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What To Do After Buying a Used Car

Used Car Purchase

Once you've purchased a used car, there are a few things you'll need to do in order to make it legally yours and make it safe to drive.

If you've purchased the used car from a dealership then some of these may be taken care of for you. But if you bought it from a private party, then you'll have to take care of all of this yourself.

Step 1: Insurance

You don't want to drive the car around without insurance, even if it's only for your own protection. So make sure that your insurance company knows you've purchased the new car and that your policy covers its VIN (vehicle identification number). You should do this before driving the car away from the lot or place you purchased it. Ideally, you will have it done before you've actually sealed the deal on the car, since that also tells you what your insurance rate will be.

Step 2: Paperwork

Some areas require inspection and emissions testing while others do not. You will first need to get the car registered in your name, which you can do by taking the Bill of Sale from the previous owner (in some states this is on the back of the title) to the Department of Motor Vehicles (DMV) or the county property tax division and have the title transferred to your name.

They will usually issue you a 30 or 90 day temporary registration tag as well, which gives you that much time to have the vehicle inspected and tested before getting permanent plates. If inspection is not needed, then plates are often issued immediately. In some states, if the inspections were done within a month or two of the title transfer, the inspections will be accepted for the new owner, so be sure to ask the former owner when it was last emissions tested.

Step 3: Clean and Detail

You will want to clean and detail the car thoroughly. There are several reasons for this. First, most vehicle owners don't clean out their engine compartment. Second, the inside of the vehicle may not be as clean as you'd like. Third, there may be things in the car that you don't want there - best find them now instead of during a traffic stop.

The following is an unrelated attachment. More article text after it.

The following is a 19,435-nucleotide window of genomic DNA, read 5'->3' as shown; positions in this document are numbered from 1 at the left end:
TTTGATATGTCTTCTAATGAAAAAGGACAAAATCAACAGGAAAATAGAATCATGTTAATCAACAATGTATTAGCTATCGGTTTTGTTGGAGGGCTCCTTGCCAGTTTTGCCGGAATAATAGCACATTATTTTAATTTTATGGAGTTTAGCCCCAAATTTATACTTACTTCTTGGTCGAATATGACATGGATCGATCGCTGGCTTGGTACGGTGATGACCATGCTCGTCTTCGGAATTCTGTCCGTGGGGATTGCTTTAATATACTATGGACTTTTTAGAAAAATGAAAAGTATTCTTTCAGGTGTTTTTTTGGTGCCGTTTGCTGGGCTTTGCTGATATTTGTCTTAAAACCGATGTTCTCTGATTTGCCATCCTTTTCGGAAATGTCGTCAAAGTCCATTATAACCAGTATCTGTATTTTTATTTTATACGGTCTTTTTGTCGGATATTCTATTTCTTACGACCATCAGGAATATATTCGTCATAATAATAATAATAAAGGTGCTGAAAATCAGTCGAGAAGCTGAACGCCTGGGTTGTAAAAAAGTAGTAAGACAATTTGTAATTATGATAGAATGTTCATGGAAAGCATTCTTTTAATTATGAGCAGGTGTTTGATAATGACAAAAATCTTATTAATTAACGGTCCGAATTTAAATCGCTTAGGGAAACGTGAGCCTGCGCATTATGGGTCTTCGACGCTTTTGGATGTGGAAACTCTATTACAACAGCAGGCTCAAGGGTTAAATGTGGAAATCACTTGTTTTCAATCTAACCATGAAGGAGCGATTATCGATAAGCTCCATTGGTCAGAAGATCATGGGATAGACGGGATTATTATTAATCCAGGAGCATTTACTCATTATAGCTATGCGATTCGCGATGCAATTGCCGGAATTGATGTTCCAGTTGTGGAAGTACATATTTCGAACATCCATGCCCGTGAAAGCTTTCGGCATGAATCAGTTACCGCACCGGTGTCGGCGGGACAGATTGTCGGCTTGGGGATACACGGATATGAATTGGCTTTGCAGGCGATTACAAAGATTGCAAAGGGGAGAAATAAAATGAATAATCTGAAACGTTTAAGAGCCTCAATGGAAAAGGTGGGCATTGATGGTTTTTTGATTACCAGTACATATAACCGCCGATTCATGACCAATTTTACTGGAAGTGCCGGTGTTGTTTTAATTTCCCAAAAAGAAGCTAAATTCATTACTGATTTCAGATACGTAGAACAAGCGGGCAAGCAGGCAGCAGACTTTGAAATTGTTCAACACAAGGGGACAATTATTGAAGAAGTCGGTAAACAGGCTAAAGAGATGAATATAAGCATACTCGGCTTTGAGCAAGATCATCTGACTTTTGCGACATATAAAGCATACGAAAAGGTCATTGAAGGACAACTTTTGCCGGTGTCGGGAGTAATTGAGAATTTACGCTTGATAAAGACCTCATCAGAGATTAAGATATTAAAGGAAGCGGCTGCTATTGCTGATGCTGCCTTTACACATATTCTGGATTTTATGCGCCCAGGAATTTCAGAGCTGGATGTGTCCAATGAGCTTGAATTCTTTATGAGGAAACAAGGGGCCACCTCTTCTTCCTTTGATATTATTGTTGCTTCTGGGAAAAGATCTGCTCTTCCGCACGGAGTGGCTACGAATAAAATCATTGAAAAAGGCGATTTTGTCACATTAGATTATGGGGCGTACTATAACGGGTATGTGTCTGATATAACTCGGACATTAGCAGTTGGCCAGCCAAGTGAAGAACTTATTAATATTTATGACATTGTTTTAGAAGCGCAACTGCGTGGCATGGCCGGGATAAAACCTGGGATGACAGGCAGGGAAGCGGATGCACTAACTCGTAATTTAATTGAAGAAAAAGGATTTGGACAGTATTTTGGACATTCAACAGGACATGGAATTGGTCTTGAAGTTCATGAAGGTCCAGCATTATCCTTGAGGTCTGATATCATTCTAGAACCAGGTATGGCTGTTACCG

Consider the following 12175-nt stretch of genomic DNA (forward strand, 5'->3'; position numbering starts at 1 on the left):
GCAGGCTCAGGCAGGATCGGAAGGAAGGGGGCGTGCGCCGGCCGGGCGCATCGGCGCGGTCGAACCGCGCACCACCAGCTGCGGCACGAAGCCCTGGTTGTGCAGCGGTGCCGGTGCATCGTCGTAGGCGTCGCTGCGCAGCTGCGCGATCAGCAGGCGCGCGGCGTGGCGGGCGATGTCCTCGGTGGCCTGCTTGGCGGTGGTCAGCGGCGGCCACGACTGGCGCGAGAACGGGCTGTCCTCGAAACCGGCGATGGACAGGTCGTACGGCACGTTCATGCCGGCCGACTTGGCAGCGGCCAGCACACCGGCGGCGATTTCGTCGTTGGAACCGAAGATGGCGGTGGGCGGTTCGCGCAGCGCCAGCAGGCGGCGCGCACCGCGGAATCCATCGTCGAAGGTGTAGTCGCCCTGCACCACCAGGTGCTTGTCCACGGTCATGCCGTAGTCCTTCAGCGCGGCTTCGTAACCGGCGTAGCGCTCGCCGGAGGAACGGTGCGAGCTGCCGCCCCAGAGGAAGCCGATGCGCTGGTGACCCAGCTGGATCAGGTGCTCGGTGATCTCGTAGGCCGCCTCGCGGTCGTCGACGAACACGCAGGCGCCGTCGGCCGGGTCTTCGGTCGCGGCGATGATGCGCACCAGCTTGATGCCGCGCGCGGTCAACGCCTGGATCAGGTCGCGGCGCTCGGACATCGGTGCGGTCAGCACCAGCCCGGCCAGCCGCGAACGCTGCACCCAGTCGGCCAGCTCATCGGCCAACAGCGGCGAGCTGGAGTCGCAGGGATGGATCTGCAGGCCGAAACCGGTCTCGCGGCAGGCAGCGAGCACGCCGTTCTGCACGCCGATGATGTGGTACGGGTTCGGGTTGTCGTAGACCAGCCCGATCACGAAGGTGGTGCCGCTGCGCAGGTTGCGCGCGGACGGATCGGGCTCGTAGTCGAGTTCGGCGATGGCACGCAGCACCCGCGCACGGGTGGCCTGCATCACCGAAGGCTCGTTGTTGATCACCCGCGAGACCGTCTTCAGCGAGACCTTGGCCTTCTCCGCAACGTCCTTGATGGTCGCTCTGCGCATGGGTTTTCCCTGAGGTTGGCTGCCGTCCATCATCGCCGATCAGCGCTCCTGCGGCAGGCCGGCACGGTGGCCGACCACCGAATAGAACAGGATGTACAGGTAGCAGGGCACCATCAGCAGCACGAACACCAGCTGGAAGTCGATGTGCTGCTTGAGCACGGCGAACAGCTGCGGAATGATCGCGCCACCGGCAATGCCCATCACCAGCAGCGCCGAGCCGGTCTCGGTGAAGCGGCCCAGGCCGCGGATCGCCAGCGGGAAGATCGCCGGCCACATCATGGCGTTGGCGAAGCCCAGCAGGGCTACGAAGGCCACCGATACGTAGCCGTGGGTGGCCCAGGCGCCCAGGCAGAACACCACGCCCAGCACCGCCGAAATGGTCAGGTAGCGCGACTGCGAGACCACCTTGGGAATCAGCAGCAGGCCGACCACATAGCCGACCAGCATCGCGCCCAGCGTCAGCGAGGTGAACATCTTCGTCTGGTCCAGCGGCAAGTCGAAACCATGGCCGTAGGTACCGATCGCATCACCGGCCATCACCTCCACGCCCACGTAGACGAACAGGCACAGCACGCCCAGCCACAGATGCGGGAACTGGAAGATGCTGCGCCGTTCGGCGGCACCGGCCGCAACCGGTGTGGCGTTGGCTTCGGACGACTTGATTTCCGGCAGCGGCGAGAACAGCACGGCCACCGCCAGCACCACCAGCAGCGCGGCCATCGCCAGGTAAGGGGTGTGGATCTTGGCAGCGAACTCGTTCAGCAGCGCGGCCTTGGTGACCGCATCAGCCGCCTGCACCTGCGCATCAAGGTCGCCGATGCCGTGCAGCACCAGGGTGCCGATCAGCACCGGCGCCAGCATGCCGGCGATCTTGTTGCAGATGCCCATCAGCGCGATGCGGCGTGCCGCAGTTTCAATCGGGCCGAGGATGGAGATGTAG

Go to a coin operated car wash. Use the vacuums first so that the engine has plenty of time to cool. Get into all of the nooks and crannies that you can. Shred any identifying paperwork the previous owner may have left and quickly dispose of any other contraband you might find. Like it or not, some people accidentally leave drugs, open alcohol containers, and more in their vehicles after sale. Get rid of that stuff. If it's found in the car while you're driving, then legally it's yours and you get the trouble that goes with it.

Once the engine has cooled for at least fifteen minutes or so, pull the car into a wash bay. Use the engine de-greaser and hose down the engine compartment and undercarriage completely. Pay special attention to places where grease and oil tend to build up, such as around the steering components, around the oil pan, on top of the engine where the oil filler is located, etc. Let the de-greaser soak in, then rinse well.

DO NOT POWERWASH the engine compartment as some components may be sensitive to the high pressure water spray. Use a lower-pressure setting such as spot-free rinse instead.

Step 4: Drive It

It's natural to want to drive your new purchase as much as you can. Don't feel guilty and go with it, as it's a good idea anyway. Put as many miles as you wish on the car for the first week or two. This gives you a chance to see if anything is wrong or if there are issues you may not have noticed during test driving.

Step 5: See a Mechanic

After putting some miles on it with a thoroughly cleaned engine, go see a mechanic. Have the car inspected and checked as if you were looking at purchase. The clean engine will mean the mechanic can more easily find leaks and problems and the extra miles will have made those happen.

This is also a great time to have the first oil, lube, and filter change. Whatever the previous owner said, you don't know when this was actually done last, so it's a good idea to do it soon after you get the car so you can start your own schedule for routine maintenance.

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